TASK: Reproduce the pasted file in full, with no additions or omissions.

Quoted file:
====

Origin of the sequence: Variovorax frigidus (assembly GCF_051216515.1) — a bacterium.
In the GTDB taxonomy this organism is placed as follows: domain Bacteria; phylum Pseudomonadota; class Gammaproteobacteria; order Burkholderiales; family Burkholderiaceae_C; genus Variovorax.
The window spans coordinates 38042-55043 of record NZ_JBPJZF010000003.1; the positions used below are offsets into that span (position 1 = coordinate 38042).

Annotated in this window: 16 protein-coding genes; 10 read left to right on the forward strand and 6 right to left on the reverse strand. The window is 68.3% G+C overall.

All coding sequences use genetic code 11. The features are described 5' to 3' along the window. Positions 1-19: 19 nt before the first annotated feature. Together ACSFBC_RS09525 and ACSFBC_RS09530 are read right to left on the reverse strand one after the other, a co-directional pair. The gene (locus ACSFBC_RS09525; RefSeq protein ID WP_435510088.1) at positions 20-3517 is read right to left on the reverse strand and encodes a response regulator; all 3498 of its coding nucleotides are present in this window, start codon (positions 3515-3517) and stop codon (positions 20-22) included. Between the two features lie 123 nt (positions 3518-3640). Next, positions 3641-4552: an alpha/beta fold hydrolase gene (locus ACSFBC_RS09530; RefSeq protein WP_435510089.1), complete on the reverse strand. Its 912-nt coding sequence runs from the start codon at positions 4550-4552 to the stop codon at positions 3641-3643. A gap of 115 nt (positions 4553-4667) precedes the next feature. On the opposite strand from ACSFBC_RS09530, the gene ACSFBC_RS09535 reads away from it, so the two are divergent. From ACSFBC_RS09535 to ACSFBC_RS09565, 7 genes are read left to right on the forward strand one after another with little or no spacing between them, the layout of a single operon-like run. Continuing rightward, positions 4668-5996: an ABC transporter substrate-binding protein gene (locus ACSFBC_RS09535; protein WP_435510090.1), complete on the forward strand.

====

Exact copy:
Origin of the sequence: Variovorax frigidus (assembly GCF_051216515.1) — a bacterium.
In the GTDB taxonomy this organism is placed as follows: domain Bacteria; phylum Pseudomonadota; class Gammaproteobacteria; order Burkholderiales; family Burkholderiaceae_C; genus Variovorax.
The window spans coordinates 38042-55043 of record NZ_JBPJZF010000003.1; the positions used below are offsets into that span (position 1 = coordinate 38042).

Annotated in this window: 16 protein-coding genes; 10 read left to right on the forward strand and 6 right to left on the reverse strand. The window is 68.3% G+C overall.

All coding sequences use genetic code 11. The features are described 5' to 3' along the window. Positions 1-19: 19 nt before the first annotated feature. Together ACSFBC_RS09525 and ACSFBC_RS09530 are read right to left on the reverse strand one after the other, a co-directional pair. The gene (locus ACSFBC_RS09525; RefSeq protein ID WP_435510088.1) at positions 20-3517 is read right to left on the reverse strand and encodes a response regulator; all 3498 of its coding nucleotides are present in this window, start codon (positions 3515-3517) and stop codon (positions 20-22) included. Between the two features lie 123 nt (positions 3518-3640). Next, positions 3641-4552: an alpha/beta fold hydrolase gene (locus ACSFBC_RS09530; RefSeq protein WP_435510089.1), complete on the reverse strand. Its 912-nt coding sequence runs from the start codon at positions 4550-4552 to the stop codon at positions 3641-3643. A gap of 115 nt (positions 4553-4667) precedes the next feature. On the opposite strand from ACSFBC_RS09530, the gene ACSFBC_RS09535 reads away from it, so the two are divergent. From ACSFBC_RS09535 to ACSFBC_RS09565, 7 genes are read left to right on the forward strand one after another with little or no spacing between them, the layout of a single operon-like run. Continuing rightward, positions 4668-5996: an ABC transporter substrate-binding protein gene (locus ACSFBC_RS09535; protein WP_435510090.1), complete on the forward strand.